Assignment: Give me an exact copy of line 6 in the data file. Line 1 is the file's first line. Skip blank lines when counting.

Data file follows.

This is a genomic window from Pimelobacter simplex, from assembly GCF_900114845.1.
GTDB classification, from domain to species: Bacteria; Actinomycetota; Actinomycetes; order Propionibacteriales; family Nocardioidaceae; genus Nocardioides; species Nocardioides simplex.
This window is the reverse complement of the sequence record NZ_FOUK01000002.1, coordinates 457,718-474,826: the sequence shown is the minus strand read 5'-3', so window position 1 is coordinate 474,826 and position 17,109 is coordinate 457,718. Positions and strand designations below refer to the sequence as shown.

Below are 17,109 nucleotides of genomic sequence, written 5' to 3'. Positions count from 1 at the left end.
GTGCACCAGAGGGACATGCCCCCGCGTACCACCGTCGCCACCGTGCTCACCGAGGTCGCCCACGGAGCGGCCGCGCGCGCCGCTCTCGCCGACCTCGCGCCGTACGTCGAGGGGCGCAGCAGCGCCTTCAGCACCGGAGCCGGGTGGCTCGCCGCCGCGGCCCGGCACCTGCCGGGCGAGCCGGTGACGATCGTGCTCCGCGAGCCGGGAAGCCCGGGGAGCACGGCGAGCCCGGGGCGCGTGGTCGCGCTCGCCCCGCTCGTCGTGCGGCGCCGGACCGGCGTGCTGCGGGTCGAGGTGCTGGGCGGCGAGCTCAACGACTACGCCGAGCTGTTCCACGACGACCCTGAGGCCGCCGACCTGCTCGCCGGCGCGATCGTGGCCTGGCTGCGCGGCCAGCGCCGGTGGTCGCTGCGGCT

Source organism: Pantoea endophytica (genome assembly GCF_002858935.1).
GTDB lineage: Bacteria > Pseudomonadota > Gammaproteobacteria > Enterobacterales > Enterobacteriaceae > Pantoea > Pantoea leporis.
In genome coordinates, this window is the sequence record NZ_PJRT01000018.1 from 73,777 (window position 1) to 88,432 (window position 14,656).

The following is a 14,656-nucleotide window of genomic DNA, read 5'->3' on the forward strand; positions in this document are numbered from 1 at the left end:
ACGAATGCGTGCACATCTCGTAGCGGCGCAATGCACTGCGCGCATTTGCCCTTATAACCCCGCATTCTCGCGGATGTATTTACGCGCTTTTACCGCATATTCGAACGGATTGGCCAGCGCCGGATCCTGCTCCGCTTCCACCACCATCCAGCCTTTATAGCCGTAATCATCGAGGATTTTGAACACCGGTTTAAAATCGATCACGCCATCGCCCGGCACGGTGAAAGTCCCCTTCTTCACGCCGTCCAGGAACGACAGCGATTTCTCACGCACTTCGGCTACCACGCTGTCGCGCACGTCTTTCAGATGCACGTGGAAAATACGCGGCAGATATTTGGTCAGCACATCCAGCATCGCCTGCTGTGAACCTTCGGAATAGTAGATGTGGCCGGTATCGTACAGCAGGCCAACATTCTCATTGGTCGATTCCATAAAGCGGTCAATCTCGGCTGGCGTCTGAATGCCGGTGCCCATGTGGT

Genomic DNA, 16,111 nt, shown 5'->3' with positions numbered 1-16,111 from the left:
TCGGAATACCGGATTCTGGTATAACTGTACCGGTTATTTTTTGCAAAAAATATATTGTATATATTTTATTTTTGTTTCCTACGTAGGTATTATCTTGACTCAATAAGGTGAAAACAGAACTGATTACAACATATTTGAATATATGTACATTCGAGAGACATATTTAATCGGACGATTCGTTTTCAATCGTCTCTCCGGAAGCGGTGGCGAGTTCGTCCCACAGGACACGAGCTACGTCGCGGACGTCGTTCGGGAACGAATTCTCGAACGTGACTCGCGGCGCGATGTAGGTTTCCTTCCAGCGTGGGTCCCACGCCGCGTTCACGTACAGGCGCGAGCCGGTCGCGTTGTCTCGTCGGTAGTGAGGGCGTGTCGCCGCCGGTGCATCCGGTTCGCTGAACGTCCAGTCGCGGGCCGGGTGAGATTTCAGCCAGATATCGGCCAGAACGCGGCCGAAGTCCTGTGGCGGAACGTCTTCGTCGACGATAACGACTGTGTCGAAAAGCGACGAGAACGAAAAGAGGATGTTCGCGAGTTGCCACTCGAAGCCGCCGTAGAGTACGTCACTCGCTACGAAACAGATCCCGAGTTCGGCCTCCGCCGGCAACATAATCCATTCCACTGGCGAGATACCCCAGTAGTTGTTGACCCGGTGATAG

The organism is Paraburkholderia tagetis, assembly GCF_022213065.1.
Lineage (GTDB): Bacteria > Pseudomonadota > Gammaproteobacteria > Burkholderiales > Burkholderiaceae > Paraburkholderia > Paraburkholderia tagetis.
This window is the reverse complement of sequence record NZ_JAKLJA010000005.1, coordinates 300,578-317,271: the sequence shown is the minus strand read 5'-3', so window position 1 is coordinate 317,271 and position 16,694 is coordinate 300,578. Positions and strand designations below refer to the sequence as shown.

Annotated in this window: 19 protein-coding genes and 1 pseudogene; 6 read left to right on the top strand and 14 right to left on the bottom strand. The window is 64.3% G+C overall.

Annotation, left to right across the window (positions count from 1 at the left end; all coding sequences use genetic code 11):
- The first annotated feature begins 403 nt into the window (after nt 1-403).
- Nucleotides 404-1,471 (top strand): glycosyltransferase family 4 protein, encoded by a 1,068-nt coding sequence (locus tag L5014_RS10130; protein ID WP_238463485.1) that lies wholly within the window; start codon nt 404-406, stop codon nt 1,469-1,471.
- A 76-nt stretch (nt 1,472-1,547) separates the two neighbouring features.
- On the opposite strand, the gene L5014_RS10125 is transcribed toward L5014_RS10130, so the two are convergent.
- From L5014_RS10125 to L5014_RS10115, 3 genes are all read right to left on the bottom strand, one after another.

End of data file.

Source organism: Pantoea endophytica (genome assembly GCF_002858935.1).